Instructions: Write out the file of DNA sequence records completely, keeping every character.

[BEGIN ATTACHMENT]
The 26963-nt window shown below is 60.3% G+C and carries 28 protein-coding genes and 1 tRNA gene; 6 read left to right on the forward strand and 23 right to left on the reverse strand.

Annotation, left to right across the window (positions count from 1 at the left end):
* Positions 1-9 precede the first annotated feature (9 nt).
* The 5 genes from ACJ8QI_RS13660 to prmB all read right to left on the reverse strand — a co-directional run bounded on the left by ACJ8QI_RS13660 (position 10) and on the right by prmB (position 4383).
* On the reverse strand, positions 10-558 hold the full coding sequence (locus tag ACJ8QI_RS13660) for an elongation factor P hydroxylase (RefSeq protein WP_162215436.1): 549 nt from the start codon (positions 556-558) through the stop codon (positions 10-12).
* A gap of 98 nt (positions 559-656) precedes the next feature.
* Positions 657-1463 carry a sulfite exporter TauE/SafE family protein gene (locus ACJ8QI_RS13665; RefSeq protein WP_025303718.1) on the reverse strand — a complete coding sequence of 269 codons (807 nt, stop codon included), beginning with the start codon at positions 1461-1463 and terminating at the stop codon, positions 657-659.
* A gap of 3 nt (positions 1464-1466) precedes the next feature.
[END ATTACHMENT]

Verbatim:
The 26963-nt window shown below is 60.3% G+C and carries 28 protein-coding genes and 1 tRNA gene; 6 read left to right on the forward strand and 23 right to left on the reverse strand.

Annotation, left to right across the window (positions count from 1 at the left end):
* Positions 1-9 precede the first annotated feature (9 nt).
* The 5 genes from ACJ8QI_RS13660 to prmB all read right to left on the reverse strand — a co-directional run bounded on the left by ACJ8QI_RS13660 (position 10) and on the right by prmB (position 4383).
* On the reverse strand, positions 10-558 hold the full coding sequence (locus tag ACJ8QI_RS13660) for an elongation factor P hydroxylase (RefSeq protein WP_162215436.1): 549 nt from the start codon (positions 556-558) through the stop codon (positions 10-12).
* A gap of 98 nt (positions 559-656) precedes the next feature.
* Positions 657-1463 carry a sulfite exporter TauE/SafE family protein gene (locus ACJ8QI_RS13665; RefSeq protein WP_025303718.1) on the reverse strand — a complete coding sequence of 269 codons (807 nt, stop codon included), beginning with the start codon at positions 1461-1463 and terminating at the stop codon, positions 657-659.
* A gap of 3 nt (positions 1464-1466) precedes the next feature.